County's arts and culture industry generates $14.8 million for local, state coffers
The nonprofit arts and culture industry generates $14.84 million in annual economic activity in Clackamas County, supporting 417 full-time equivalent jobs and generating $1.2 million in local and state government revenues, according to the Arts & Economic Prosperity 5 national economic impact study.
Possibly the most comprehensive economic impact study of the nonprofit arts and culture industry ever conducted in the United States, Arts & Economic Prosperity 5 was conducted by Americans for the Arts, the nation's leading nonprofit organization for advancing the arts and arts education. Results show that nonprofit arts and culture organizations in Clackamas County spent $5.8 million during fiscal year 2015. This spending is far-reaching: Organizations pay employees, purchase supplies, contract for services and acquire assets within their community. Those dollars, in turn, generated $8.03 million in household income for local residents and $1.2 million in local and state government revenues.
"This study provides, for the first time, direct evidence that the arts and culture industry has significant impact in our county, providing jobs, supporting businesses and attracting visitors," said Cheryl Snow, Clackamas County Arts Alliance Executive Director. "We've long claimed that arts and culture contributes to vibrant, thriving county communities, and now we have proof that is true."
In addition to spending by organizations, Clackamas County's nonprofit arts and culture industry leveraged $9.02 million in event-related spending by its audiences. As a result of attending a cultural event, attendees often eat dinner in local restaurants, pay for parking, buy gifts and souvenirs and pay a babysitter, spending on average $32 beyond ticket price. The study also reports that 32 percent of attendees reside outside the county.
Attendees from out of town often stayed overnight in a local hotel or motel, and spent on average $143 per day. There is no doubt that communities that embrace arts and culture activities, programs, events and education are far richer in many ways than those who do not purposefully invite them in the fabric of their community," said Wilda Parks, Milwaukie City Councilor and former president/CEO of North Clackamas County Chamber of Commerce. In addition to sensory benefits, access to such things as poetry readings, sculpture gardens, artists' showings, theater and music performances, museums and libraries all add greatly to economic vitality. Businesses and residents prefer to live and do business in vibrant communities."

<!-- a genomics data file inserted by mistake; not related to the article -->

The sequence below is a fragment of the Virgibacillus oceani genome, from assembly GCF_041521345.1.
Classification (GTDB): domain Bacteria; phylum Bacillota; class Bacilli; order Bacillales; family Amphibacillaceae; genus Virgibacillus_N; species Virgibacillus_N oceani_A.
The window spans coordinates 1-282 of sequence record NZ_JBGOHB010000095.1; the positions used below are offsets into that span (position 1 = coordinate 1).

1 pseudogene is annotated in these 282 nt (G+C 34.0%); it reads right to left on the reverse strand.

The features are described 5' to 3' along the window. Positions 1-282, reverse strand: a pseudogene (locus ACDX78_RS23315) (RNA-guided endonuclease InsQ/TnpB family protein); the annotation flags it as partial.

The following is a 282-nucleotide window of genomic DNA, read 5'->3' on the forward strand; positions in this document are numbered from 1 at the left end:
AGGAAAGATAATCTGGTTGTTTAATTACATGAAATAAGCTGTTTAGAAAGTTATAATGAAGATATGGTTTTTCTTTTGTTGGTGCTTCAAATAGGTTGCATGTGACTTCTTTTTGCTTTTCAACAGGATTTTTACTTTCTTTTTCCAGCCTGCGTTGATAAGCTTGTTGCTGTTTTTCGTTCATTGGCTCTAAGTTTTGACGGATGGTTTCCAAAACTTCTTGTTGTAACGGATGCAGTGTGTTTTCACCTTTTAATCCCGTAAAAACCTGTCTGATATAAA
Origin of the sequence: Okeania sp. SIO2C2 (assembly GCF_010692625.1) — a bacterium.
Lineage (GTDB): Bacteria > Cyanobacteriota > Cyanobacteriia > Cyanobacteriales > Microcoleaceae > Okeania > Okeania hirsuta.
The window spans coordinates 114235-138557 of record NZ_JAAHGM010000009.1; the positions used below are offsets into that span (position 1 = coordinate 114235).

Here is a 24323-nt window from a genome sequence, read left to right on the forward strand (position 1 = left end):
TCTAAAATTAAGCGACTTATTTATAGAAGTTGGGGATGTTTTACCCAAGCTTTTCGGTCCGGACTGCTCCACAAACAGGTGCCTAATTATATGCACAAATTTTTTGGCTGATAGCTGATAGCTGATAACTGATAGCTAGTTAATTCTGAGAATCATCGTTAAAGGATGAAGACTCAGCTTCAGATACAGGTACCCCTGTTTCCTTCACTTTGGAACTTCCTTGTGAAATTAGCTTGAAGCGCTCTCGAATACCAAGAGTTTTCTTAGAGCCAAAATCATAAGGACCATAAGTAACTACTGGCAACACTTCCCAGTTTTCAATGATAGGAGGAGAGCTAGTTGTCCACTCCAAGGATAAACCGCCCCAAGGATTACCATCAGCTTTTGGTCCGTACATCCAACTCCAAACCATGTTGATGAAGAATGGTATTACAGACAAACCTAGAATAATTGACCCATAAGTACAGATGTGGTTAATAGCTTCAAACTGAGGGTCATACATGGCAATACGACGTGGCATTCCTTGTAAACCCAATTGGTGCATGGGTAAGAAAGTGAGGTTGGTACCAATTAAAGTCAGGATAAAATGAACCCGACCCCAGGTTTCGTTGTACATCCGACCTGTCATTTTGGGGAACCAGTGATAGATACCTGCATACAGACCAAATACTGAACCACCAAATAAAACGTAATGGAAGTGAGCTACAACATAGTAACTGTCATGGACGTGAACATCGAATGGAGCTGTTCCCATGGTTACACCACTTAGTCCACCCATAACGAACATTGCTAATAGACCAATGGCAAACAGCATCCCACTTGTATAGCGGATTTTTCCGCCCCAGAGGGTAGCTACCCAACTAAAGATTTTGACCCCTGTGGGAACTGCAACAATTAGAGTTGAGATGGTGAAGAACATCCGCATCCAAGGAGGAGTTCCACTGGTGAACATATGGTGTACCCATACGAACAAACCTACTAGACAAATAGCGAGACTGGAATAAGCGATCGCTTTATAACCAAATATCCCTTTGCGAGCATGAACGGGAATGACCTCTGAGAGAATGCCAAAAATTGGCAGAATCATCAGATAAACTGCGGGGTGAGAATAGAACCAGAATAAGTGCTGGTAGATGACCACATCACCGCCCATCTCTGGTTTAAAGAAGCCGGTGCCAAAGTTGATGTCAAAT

Nationwide, Arts & Economic Prosperity 5 reveals that the nonprofit arts industry produces $166.3 billion in economic activity every year, resulting in $14.6 billion in federal, state and local tax revenues. In addition, it supports 4.6 million full-time equivalent jobs and generates $96.1 billion in household income.
"This study demonstrates that the arts are an economic and employment powerhouse both locally and across the nation," said Robert L. Lynch, president and CEO of Americans for the Arts. "A vibrant arts and culture industry helps local businesses thrive and helps local communities become stronger and healthier places to live. Leaders who care about community and economic vitality can feel good about choosing to invest in the arts. Nationally as well as locally, the arts mean business."
The Arts & Economic Prosperity 5 study was conducted by Americans for the Arts and supported by The Ruth Lilly fund of Americans for the Arts. Americans for the Arts' local, regional and statewide project partners contributed both time and financial support to the study. Financial information from organizations was collected in partnership with DataArts, using a new online survey interface. For a full list of the communities who participated in the Arts & Economic Prosperity 5 study, visit Americansforthearts.org/AEP5Partners.
Clackamas County Arts Alliance, a nonprofit organization, works to keep arts and culture central to life in Clackamas County, and has developed programs and services to meet needs countywide since 1994.